The same goes for potential x-factors A.J. Brown, Haason Reddick, Miles Sanders, and DeVonta Smith – none of them have ever played in the big game.
Despite the Chiefs’ roster turnover this year, including saying sayonara to star WR Tyreek Hill and S Tyrann Mathieu, they have far more experience on football’s biggest stage.
Mahomes and top target Travis Kelce have played in two championship games. Reid will be coaching in his fourth. Defensive standout Chris Jones has been a part of all three KC teams to appear in the big game.
Experience on the big stage doesn’t equal winning the game, but it sure can help.
Both teams, more notably the Chiefs, have injury concerns for key players heading into Sunday.
Kansas City’s wide receiver corps was virtually non-existent at the end of the conference championship game vs. the Bengals. The statuses of those who left or did not play in that game remain up in the air.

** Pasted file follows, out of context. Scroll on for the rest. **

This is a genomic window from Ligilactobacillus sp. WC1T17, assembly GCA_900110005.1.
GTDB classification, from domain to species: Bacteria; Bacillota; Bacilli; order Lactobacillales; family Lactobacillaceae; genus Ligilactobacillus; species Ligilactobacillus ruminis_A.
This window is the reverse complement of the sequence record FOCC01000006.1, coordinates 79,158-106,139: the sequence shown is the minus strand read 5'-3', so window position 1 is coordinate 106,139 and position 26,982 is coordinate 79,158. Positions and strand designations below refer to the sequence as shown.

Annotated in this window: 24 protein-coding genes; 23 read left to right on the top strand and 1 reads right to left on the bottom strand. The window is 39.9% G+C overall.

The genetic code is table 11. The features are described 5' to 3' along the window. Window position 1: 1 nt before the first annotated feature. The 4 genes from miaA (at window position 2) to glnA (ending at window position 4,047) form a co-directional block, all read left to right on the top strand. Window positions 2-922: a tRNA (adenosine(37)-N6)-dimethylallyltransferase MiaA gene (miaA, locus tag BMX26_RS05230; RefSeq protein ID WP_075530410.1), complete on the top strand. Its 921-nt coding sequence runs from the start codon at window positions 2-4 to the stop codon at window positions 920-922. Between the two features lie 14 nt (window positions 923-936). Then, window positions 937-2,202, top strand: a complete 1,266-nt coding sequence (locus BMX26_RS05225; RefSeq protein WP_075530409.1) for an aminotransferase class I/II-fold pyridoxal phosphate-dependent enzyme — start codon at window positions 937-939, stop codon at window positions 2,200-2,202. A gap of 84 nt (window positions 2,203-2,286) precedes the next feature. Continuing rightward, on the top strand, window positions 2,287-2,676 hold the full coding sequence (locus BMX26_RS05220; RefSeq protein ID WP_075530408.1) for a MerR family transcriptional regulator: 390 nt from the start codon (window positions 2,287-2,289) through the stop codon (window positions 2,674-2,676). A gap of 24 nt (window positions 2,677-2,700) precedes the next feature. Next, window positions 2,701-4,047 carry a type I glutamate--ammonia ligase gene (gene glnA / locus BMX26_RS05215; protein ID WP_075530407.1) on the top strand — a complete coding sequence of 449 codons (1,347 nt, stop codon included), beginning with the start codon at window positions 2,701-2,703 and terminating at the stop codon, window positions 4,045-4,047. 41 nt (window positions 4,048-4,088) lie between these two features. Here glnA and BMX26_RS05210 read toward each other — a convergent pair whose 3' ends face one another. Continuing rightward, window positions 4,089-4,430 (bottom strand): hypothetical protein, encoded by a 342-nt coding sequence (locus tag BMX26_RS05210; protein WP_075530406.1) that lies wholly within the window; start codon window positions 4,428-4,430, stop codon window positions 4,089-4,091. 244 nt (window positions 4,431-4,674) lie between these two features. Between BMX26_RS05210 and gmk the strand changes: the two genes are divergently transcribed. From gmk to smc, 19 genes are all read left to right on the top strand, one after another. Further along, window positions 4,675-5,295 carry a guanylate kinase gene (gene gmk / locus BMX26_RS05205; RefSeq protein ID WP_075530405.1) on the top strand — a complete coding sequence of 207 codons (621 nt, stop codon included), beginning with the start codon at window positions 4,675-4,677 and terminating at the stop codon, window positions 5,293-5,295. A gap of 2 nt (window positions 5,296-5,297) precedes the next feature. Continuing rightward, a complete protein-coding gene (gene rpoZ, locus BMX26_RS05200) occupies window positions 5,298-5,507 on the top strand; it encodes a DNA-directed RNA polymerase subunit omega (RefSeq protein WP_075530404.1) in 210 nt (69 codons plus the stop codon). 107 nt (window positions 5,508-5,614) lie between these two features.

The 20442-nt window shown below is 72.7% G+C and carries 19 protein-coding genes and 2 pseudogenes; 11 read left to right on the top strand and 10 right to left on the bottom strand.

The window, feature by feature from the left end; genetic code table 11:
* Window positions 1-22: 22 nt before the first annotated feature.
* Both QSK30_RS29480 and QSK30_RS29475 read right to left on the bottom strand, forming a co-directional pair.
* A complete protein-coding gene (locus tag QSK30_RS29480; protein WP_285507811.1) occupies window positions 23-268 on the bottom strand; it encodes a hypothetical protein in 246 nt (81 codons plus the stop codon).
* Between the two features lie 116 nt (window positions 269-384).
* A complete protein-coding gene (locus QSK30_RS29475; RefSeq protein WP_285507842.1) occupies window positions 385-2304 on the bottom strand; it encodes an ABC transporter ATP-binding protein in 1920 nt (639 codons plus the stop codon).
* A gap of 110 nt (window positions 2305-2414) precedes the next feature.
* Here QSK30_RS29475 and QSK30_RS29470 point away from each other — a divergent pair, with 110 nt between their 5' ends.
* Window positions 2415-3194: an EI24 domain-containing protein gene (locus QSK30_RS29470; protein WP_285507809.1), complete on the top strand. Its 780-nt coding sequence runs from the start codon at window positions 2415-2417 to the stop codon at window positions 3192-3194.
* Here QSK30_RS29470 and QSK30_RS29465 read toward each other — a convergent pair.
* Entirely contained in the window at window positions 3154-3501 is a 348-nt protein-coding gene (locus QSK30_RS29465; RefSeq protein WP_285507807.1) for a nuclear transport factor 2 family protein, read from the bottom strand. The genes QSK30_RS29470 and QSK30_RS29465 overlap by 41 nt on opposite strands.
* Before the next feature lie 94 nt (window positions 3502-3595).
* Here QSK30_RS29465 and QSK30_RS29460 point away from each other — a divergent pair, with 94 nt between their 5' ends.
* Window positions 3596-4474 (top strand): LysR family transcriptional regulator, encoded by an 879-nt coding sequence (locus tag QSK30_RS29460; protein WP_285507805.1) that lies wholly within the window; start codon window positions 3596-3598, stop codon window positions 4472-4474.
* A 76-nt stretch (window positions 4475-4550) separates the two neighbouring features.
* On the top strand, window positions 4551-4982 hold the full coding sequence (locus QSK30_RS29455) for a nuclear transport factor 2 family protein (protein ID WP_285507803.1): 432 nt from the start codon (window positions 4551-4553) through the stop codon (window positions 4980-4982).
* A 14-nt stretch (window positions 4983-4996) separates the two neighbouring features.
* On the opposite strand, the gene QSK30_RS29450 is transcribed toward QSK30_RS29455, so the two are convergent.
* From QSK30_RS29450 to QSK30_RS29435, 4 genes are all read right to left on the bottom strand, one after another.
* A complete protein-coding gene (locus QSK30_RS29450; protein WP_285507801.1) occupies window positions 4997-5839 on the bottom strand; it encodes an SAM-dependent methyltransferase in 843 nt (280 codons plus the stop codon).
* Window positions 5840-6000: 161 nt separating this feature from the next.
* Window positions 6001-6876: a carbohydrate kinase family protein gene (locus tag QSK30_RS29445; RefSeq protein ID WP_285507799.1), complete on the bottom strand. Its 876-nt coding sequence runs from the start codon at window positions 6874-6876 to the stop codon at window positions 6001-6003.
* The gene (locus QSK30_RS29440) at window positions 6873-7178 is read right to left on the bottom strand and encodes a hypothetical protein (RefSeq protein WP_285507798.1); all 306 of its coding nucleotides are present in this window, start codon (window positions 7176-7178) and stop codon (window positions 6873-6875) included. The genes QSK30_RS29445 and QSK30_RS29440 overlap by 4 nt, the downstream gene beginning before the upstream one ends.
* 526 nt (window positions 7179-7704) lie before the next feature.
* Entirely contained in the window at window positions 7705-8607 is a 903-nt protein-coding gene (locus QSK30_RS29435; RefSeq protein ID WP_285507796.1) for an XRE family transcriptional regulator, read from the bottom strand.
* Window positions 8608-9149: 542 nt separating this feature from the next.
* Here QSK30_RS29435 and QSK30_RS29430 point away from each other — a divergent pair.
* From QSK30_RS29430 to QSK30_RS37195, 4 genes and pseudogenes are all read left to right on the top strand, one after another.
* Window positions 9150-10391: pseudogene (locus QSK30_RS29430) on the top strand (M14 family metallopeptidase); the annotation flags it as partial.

WRs JuJu Smith-Schuster (questionable), Kadarius Toney (questionable), and Mecole Hardman (out) are all injury worries ahead of the game. LB Willie Gay and CB L’Jarius Sneed are also questionable.
Mahomes’ high-ankle sprain suffered in the Divisional Round was healed enough for him to play against the Bengals, and should have recovered much more since then. He may still not be at his peak mobility, however.
On Philly’s end, RT Lane Johnson, CB Avonte Maddox, G Landon Dickerson, and DE Robert Quinn are all listed on the injury report but expected to play.
Hurts’ right shoulder, which forced him to miss two games at the end of the regular season, has not hindered him yet in the playoffs. He continues to receive treatment on it in the lead up to Sunday, but the injury is unlikely to affect him very much.
Mahomes and Hurts make history
Sunday will be the first time in league history two Black QBs - Mahomes and Hurts - start the championship game. It is the 57th edition of the game, which has existed since 1966. Only seven Black quarterbacks have started a championship game before this year.
“To be on the world stage and have two Black quarterbacks start in (this game), I think it’s special,” Mahomes told reporters at the Chiefs facility last Thursday.
Andy Reid’s influence